Swisher introduced himself to the Yankees' universe as a zany character, and when Xavier Nady got hurt turned a chance to play into a sensational season.
Can he duplicate 29 homers and 82 RBIs?
Montero has no chance to make the team, but what provides for better spring training fodder than the stud prospect flexing his muscles early in camp? Montero is a 20-year-old, 6-foot-4, 230-pound catcher whose bat is alive. Be prepared to read about power that Rodriguez didn't have at the same age.
The sun is a wonderful antidote. The warm weather, the palm trees, the hazy humidity . . . normally, it all serves as a splendid elixir for baseball fans, a brain eraser, the kind of thing that makes your troubles burst like bubbles in the fun of the sun.
It’s different this spring though.
On Florida’s east coast, there is too much lingering baggage to be completely forgotten, the Mets dragging all the detritus of three years of disappointments to Port St. Lucie. The last two Februarys, even with all the accumulated psychosis of back-to-back September swoons, there was still a feeling of imminent rebirth and renewal among Mets fans, the stubborn optimism that combats skepticism.
paul martinka, Neil Miller
ONE TOWN, TWO OUTLOOKS: Yankees and Mets fans are far apart on the sports spectrum as 2010 spring training approaches.
Do you sense that this year? I don’t. I sense loitering anger, and outrage, and cynicism. I sense a lot of fans adopting a Missouri stance of “Show me,” before they will be willing to pay for the privilege of being shown. I sense a fan base that has been beaten and battered and bruised and will not fall for the allure of 80-degree days and Mike Jacobs’ looping swing and Ollie Perez’s perpetual dance with potential.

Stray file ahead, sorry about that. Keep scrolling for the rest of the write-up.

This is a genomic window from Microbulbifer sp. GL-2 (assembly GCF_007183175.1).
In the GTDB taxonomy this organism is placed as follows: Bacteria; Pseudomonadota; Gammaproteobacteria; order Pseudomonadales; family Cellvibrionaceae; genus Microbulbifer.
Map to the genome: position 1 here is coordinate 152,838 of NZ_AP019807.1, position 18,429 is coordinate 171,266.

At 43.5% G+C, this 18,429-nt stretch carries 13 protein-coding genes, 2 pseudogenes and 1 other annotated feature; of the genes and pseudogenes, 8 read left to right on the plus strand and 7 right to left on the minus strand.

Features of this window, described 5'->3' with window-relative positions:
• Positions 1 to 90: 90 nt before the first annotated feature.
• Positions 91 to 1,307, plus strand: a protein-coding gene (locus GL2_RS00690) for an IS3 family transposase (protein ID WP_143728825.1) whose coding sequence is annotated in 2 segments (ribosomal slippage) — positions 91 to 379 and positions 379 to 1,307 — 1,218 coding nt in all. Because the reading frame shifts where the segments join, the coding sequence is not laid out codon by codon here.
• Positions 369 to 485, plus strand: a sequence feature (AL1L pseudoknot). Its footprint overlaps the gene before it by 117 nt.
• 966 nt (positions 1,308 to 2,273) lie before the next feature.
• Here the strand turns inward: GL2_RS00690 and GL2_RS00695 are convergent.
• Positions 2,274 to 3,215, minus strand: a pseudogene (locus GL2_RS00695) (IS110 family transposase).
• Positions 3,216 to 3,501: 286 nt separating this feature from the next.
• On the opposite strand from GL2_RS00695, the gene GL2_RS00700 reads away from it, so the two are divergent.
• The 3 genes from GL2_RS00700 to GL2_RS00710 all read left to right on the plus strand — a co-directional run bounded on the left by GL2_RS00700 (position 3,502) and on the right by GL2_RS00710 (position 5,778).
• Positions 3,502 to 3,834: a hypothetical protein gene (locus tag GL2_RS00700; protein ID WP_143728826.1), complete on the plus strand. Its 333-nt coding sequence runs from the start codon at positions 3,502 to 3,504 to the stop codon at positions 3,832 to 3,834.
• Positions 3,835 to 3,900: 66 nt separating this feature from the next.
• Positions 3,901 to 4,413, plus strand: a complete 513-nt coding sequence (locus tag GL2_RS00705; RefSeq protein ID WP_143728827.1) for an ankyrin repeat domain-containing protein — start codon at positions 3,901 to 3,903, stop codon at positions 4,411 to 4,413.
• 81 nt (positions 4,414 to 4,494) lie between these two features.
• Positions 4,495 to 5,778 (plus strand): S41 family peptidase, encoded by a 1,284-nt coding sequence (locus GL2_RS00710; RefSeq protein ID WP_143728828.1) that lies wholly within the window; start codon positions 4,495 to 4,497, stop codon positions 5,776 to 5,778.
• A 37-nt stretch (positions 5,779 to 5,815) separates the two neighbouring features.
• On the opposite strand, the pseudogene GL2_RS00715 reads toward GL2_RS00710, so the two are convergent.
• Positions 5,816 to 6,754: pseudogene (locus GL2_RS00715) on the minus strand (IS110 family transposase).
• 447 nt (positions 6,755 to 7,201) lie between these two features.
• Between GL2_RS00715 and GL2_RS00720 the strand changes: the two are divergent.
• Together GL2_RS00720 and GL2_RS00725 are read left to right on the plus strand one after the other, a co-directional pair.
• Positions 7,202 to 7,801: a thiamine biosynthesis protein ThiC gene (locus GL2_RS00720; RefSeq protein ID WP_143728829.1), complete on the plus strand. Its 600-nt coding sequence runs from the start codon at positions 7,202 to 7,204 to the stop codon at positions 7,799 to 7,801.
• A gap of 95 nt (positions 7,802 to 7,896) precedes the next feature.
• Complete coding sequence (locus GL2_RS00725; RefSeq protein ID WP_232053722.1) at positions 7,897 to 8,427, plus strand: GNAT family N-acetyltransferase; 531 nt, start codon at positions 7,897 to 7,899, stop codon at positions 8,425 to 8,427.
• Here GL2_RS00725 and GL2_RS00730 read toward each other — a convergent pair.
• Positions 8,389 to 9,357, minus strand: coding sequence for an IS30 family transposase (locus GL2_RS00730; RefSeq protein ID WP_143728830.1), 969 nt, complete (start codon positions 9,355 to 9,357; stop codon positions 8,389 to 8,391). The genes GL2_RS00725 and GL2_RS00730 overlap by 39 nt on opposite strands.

As the Yankees return to Florida’s west coast, do you sense any angst amongst their faithful this year? I don’t. I sense appreciation at the 27th and one of the most satisfying of all the Yankees titles, one that was earned with a target on pinstriped backs for 162 regular-season games and 15 playoff games, one that finally included Alex Rodriguez, one that showcased the forever value of Derek Jeter and Jorge Posada and Andy Pettitte and only reinforced the rarefied resume of Rivera.
So as spring training dawns, we couldn’t possibly find our local nines residing in more disparate places, occupying more polar opposite geographies that extend beyond Treasure Coast and Gulf Coast. If anything, this restoration of the natural baseball order ought to serve as a warning flare to, of all teams, the Jets, whose coach blared recently about how his team was the best football show in town now, a statement that might have accurately reflected a moment in time but not time itself.
Remember, it wasn’t that long ago — less than four years — that it looked as if the Mets were primed to re-take a town it had owned, on separate occasions, from 1964-75 and again from 1985-92. Back in ’06, the Mets won easily and freely and looked to have the far brighter future. The Yankees were yesterday’s team. Fans packed Shea, there was a much-anticipated new home being built . . . it was a grand and glorious time.
This was a good offseason to be a young ace as Felix Hernandez, Josh Johnson, Tim Lincecum and Justin Verlander all received multi-year contracts. It was a bad offseason to be an older, defensively deficient player such as Jermaine Dye, Vladamir Guerrero, Johnny Damon, Hideki Matsui and Jim Thome.
It was great to be a Halladay or a Holliday, and the holiday spirit must have moved the A’s, Rangers and Cardinals to give good money to the wing-and-prayer trio of Ben Sheets, Rich Harden and Brad Penny, respectively.
The Mets signed the third-biggest free-agent contract of the offseason (Jason Bay) and were criticized for spending too little. The Yankees, who were ripped last offseason for spending too much, were ripped this offseason for trying to live within — of all things — a $200 million payroll.
HALLADAY IN: Roy Halladay, with wife Brandy, found a great situation, if not the most money, with the Phillies.
Money, as usual, dominated the offseason conversation. But now, for the most part, wallets are put away, replaced by bats and balls. But before we do pitchers and catchers, let’s do winners and losers from an intriguing offseason:
1. ROY HALLADAY